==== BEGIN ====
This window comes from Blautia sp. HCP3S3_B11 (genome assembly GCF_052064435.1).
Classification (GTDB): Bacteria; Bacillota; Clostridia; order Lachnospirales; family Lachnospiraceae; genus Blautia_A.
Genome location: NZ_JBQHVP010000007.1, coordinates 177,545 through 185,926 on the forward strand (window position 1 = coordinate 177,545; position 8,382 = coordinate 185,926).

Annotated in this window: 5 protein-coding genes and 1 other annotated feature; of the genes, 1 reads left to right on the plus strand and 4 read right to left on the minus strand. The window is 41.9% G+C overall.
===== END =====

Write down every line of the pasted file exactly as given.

This window comes from Blautia sp. HCP3S3_B11 (genome assembly GCF_052064435.1).
Classification (GTDB): Bacteria; Bacillota; Clostridia; order Lachnospirales; family Lachnospiraceae; genus Blautia_A.
Genome location: NZ_JBQHVP010000007.1, coordinates 177,545 through 185,926 on the forward strand (window position 1 = coordinate 177,545; position 8,382 = coordinate 185,926).

Annotated in this window: 5 protein-coding genes and 1 other annotated feature; of the genes, 1 reads left to right on the plus strand and 4 read right to left on the minus strand. The window is 41.9% G+C overall.